“That’s absurd. We need this to understand what we’re fighting. She’ll grasp that. She isn’t stupid.”
“Never underestimate Devisha Wade’s devotion to the letter of the law,” drawled the Archivist, with patent contempt. “The woman suffers from a criminal—if you’ll forgive my ironic phrasing—lack of imagination.”
“But if I talk to the Prefect, the Archmagus, my father, they’ll all surely see the necessity of overturning that law, under the circumstances.”
“You would need to prove your case not just to those three individuals, but to a two-thirds majority of the Auctoritas Magicae. And even when all goes smoothly, the process of changing the law takes time. Meanwhile, the statute would remain in effect and would likely continue to be enforced by those parties publicly sworn to uphold it.”
“I am one of those parties.” Jules raked a hand through his hair. “What’s the alternative? I keep taking this on by myself? With any luck it’s just a small coven of dabblers and can be dealt with easily. But if this Nihilic magic really does have such destructive potential, it has to be nipped in the bud before it gets out of control. Which means I really ought to take whatever help I can get.”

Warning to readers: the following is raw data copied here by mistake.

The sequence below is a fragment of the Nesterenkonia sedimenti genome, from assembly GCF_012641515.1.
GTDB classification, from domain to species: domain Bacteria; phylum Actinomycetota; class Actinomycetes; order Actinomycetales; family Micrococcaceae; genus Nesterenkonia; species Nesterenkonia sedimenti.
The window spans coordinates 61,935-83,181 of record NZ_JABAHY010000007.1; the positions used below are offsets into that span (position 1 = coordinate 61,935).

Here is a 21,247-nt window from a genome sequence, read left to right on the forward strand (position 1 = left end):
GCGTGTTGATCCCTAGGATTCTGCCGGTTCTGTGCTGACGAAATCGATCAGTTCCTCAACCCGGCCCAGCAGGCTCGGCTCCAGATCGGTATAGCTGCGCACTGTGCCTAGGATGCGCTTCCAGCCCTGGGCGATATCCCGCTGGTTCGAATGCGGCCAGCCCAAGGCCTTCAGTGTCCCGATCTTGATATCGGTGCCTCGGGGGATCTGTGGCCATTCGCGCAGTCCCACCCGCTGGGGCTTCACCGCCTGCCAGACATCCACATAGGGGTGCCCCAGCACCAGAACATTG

“If—and again, this is a considerable if—Devisha recognizes the significance of what’s happening, you will not be receiving any help from her.”
“What do you mean?”
“You’ll be taken off the case altogether. You’re a ‘rookie,’ to borrow her pet term. I’m surprised she’s trusted you to helm an investigation of your own in the first place.”
“She … hasn’t,” said Jules, a bit guiltily. “I stumbled onto this one through a friend. Or—well, not a friend, exactly. Somebody I know.”